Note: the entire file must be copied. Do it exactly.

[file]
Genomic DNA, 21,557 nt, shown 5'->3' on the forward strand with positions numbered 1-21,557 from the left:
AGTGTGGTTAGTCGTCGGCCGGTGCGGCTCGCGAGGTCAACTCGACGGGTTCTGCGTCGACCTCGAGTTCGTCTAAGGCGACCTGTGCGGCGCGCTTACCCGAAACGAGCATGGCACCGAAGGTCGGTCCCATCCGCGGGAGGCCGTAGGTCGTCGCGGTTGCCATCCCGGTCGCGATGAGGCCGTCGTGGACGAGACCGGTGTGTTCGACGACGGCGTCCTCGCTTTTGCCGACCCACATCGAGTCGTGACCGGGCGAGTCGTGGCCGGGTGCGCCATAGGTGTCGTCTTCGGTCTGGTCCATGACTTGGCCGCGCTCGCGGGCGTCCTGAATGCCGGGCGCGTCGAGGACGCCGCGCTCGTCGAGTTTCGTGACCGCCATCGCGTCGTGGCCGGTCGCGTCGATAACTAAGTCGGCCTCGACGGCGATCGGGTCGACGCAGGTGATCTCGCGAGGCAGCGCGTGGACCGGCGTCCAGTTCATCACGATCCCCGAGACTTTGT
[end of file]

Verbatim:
Genomic DNA, 21,557 nt, shown 5'->3' on the forward strand with positions numbered 1-21,557 from the left:
AGTGTGGTTAGTCGTCGGCCGGTGCGGCTCGCGAGGTCAACTCGACGGGTTCTGCGTCGACCTCGAGTTCGTCTAAGGCGACCTGTGCGGCGCGCTTACCCGAAACGAGCATGGCACCGAAGGTCGGTCCCATCCGCGGGAGGCCGTAGGTCGTCGCGGTTGCCATCCCGGTCGCGATGAGGCCGTCGTGGACGAGACCGGTGTGTTCGACGACGGCGTCCTCGCTTTTGCCGACCCACATCGAGTCGTGACCGGGCGAGTCGTGGCCGGGTGCGCCATAGGTGTCGTCTTCGGTCTGGTCCATGACTTGGCCGCGCTCGCGGGCGTCCTGAATGCCGGGCGCGTCGAGGACGCCGCGCTCGTCGAGTTTCGTGACCGCCATCGCGTCGTGGCCGGTCGCGTCGATAACTAAGTCGGCCTCGACGGCGATCGGGTCGACGCAGGTGATCTCGCGAGGCAGCGCGTGGACCGGCGTCCAGTTCATCACGATCCCCGAGACTTTGT